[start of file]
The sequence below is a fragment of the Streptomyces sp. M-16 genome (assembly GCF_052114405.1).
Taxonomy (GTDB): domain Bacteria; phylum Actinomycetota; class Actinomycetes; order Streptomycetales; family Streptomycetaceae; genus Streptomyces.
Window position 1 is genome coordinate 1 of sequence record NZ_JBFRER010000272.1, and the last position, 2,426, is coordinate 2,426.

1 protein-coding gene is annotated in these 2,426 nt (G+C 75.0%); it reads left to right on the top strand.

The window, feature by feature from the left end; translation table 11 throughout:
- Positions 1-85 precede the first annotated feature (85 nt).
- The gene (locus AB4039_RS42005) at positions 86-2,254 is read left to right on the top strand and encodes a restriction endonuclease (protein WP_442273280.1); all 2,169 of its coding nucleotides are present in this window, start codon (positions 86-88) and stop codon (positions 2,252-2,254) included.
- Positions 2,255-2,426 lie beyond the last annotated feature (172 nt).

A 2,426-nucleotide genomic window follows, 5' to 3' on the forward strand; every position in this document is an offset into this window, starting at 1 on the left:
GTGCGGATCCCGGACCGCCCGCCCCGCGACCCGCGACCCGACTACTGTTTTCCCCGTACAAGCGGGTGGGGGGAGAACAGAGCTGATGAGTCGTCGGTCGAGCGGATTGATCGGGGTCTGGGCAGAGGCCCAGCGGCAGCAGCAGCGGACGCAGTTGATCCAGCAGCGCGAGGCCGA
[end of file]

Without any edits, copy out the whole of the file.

The sequence below is a fragment of the Streptomyces sp. M-16 genome (assembly GCF_052114405.1).
Taxonomy (GTDB): domain Bacteria; phylum Actinomycetota; class Actinomycetes; order Streptomycetales; family Streptomycetaceae; genus Streptomyces.
Window position 1 is genome coordinate 1 of sequence record NZ_JBFRER010000272.1, and the last position, 2,426, is coordinate 2,426.

1 protein-coding gene is annotated in these 2,426 nt (G+C 75.0%); it reads left to right on the top strand.

The window, feature by feature from the left end; translation table 11 throughout:
- Positions 1-85 precede the first annotated feature (85 nt).
- The gene (locus AB4039_RS42005) at positions 86-2,254 is read left to right on the top strand and encodes a restriction endonuclease (protein WP_442273280.1); all 2,169 of its coding nucleotides are present in this window, start codon (positions 86-88) and stop codon (positions 2,252-2,254) included.
- Positions 2,255-2,426 lie beyond the last annotated feature (172 nt).

A 2,426-nucleotide genomic window follows, 5' to 3' on the forward strand; every position in this document is an offset into this window, starting at 1 on the left:
GTGCGGATCCCGGACCGCCCGCCCCGCGACCCGCGACCCGACTACTGTTTTCCCCGTACAAGCGGGTGGGGGGAGAACAGAGCTGATGAGTCGTCGGTCGAGCGGATTGATCGGGGTCTGGGCAGAGGCCCAGCGGCAGCAGCAGCGGACGCAGTTGATCCAGCAGCGCGAGGCCGA